Re: [asa] Dawkins on the fossil record

From: Steve Martin <steven.dale.martin@gmail.com>
Date: Tue Dec 01 2009 - 08:20:06 EST

Hi John,

I think that it depends on your definition for TE & PC. My impression is
that there are a growing number of ID proponents who agree with common
descent, but still claim that there were some "supernatural biological
interventions" along the way eg. initial life, development of some complex
biological features). For eg. the blog Mike started
telicthoughts<http://www.telicthoughts.com>has some representation of
these ideas I think. So, just like ID spans a
wide range (YEC, OEC, TE), the PC range may be growing as well - eg. the
"old PCs" without CD eg. RTB and the "new PCs" that accept it.

You are right that CD is probably a "Rubicon" for most evangelicals ... but
OEC is also a "Rubicon" for a great many evangelicals.

thanks,

On Tue, Dec 1, 2009 at 7:43 AM, John Walley <john_walley@yahoo.com> wrote:

> Terry,
>
> I am not sure who you mean by Progressive Creationists but in my mind that
> means RTB and they adamantly do not accept common descent. In fact, they go
> to great lengths to explain away the evidences for CD and instead appeal to
> a mysterious unknown function for the various markers in order to be able to
> appeal to "design", implying that they were put there intentionally in all
> the various species for some reason known only to God.
>
> I don't know of any flavor of creationism that does other than TE that does
> accept CD and in fact from my perspective, it really is the new litmus test
> for evangelical orthodoxy. Most evangelicals can work in OEC into their
> theology although the death before the fall issue becomes problematic, but
> CD trashes the literacy of Genesis and becomes a theological can of worms,
> and is crossing the Rubicon into heresy for most evangelicals.
>
> Thanks
>
> John
>
>
>
> ----- Original Message ----
> From: Terry M. Gray <grayt@lamar.colostate.edu>
> To: AmericanScientificAffiliation <asa@calvin.edu>
> Sent: Mon, November 30, 2009 11:52:07 PM
> Subject: [asa] Dawkins on the fossil record
>
> Hi,
>
> I'm making my way through Richard Dawkins', "The Greatest Show on Earth".
> There's a bit of anti-YEC rhetoric--he calls them history deniers (I'm not
> so sure that YEC's themselves would reject his label). But aside from that,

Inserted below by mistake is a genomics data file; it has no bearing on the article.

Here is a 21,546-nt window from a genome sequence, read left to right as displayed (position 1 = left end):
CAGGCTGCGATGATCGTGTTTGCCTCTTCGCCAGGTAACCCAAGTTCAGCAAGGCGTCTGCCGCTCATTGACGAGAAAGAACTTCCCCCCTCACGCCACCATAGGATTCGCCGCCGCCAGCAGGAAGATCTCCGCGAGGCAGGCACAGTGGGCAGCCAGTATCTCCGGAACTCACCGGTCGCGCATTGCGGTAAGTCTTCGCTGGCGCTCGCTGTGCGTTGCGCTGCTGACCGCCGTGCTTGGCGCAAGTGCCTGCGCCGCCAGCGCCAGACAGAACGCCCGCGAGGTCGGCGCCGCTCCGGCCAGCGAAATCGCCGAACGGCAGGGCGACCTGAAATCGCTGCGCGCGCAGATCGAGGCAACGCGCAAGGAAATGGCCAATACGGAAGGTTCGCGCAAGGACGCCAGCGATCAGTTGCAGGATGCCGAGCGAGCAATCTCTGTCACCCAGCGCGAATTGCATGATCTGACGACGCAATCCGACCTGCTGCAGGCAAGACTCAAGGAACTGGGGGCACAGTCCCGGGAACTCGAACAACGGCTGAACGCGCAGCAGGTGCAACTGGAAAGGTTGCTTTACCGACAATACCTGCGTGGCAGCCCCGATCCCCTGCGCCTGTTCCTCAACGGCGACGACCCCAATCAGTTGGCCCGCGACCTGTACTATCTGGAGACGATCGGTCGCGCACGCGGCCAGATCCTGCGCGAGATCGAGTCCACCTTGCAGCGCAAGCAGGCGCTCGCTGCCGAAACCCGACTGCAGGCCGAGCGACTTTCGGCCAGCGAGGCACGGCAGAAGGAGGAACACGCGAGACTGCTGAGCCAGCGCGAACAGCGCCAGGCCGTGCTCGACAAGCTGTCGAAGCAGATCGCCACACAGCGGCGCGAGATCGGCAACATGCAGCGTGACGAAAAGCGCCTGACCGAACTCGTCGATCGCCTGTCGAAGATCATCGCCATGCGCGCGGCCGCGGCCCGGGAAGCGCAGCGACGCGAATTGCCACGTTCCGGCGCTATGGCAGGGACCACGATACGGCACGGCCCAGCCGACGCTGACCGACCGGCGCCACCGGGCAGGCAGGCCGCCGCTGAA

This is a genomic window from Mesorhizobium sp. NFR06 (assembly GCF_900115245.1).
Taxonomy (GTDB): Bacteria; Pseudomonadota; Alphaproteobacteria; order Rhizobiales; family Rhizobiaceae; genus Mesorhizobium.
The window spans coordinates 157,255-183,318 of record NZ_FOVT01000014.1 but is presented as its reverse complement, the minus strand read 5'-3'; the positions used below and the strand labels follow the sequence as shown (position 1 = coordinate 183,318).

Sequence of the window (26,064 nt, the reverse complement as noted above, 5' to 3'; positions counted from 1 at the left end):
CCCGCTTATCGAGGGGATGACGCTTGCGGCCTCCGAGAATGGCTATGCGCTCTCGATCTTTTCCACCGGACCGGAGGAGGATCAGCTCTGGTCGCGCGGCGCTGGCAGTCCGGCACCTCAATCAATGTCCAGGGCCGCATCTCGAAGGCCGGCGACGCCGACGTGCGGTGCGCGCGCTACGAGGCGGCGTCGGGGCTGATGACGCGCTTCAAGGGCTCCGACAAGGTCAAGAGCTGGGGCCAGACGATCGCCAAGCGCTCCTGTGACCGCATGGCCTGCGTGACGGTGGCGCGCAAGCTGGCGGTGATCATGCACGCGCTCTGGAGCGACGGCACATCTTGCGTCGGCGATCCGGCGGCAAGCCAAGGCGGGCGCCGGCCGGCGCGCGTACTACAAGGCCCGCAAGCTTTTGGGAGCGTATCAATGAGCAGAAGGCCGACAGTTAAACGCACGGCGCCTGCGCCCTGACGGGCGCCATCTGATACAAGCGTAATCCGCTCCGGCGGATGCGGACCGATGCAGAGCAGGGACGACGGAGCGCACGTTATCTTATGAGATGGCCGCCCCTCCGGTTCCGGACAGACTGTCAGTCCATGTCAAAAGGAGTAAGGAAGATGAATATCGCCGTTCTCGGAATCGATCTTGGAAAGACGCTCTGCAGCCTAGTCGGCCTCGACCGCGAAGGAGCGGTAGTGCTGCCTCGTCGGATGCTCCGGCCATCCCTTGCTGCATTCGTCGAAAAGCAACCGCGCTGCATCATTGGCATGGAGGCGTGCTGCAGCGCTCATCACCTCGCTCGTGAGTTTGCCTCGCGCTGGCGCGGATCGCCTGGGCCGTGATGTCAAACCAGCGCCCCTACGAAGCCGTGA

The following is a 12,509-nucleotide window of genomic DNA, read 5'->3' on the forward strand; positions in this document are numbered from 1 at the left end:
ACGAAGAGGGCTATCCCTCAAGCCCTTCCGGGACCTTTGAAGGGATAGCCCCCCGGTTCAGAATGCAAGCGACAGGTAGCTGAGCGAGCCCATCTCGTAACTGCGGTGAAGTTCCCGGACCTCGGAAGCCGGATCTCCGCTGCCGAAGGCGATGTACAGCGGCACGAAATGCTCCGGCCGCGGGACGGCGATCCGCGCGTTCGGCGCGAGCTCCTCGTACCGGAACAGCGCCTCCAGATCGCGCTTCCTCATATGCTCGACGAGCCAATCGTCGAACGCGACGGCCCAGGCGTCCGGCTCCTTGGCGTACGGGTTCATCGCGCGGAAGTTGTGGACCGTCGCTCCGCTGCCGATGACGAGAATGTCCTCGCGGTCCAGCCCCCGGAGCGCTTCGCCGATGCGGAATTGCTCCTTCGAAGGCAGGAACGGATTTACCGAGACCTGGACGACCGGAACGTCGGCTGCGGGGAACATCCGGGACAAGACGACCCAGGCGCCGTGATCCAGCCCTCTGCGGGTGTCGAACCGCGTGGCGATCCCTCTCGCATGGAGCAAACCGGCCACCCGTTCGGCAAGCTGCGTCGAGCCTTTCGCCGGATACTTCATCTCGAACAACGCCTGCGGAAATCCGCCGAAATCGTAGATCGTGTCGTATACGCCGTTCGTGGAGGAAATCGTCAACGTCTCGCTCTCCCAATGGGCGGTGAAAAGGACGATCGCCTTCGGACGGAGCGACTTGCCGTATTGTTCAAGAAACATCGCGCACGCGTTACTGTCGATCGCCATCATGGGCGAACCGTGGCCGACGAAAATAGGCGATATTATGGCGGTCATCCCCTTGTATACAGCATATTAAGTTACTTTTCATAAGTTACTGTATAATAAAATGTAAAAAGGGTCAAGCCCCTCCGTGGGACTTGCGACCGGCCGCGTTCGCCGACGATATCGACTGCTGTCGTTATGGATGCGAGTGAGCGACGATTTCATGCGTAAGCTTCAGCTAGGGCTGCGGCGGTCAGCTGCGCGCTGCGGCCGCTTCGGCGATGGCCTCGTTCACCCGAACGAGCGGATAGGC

> so far, it's a thoroughly enjoyable read and in my opinion an excellent
> presentation of the arguments for evolution.
>
> Here's a section from Chapter 6 "Missing Link? What Do You Mean, 'Missing'?
>
> _____
>
> What would be evidence against evolution, and very strong evidence at that,
> would be discovery of even a single fossil in the wrong geological stratum.
> I have already made this point in Chapter 4. J. B. S. Haldane famously
> retorted, when asked to name an observation that would disprove the theory
> of evolution, 'Fossil rabbits in the Precambrian!' No such rabbits, no
> authentically anachronistic fossils of any kind, have ever been found. All
> the fossils that we have, and there are very, very many indeed, occur,
> without a single authenticated exception, in the right temporal sequence.
> Yes, there are gaps, where there are no fossils at all, and that is only to
> be expected. But not a single solitary fossil has ever been found before it
> could have evolved. That is a very telling fact (and there is no reason why
> we should expect it on the creationist theory). As I briefly mentioned in
> Chapter 4, a good theory, a scientific theory, is one that is vulnerable to
> disproof, yet is not d!
>
> isproved. Evolution could so easily be disproved if just a single fossil
> turned up in the wrong date order. Evolution has passed this test with
> flying colours. Sceptics of evolution who wish to prove their case should be
> diligently scrabbling around in the rocks, desperately trying to find
> anachronistic fossils. Maybe they'll find one. Want a bet?
> _____
>
> Of course, this is only a jab at the YEC version of anti-evolutionism. All
> who admit to common descent (theistic evolutionists, progressive
> creationists, etc.) shouldn't have problem with this paragraph. As such, it
> is only a piece of the long argument. Nonetheless, I think Dawkins makes the
> point successfully and forcefully, as usual.
>
> Anyone here think that Dawkins is off-base in his claim?
>
> TG
> ________________
> Terry M. Gray, Ph.D.
> Computer Support Scientist
> Chemistry Department
> Colorado State University
> Fort Collins, CO 80523
> (o) 970-491-7003 (f) 970-491-1801
>
>
>
>
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-- 
Steve Martin (CSCA)
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Received on Tue Dec 1 08:20:31 2009

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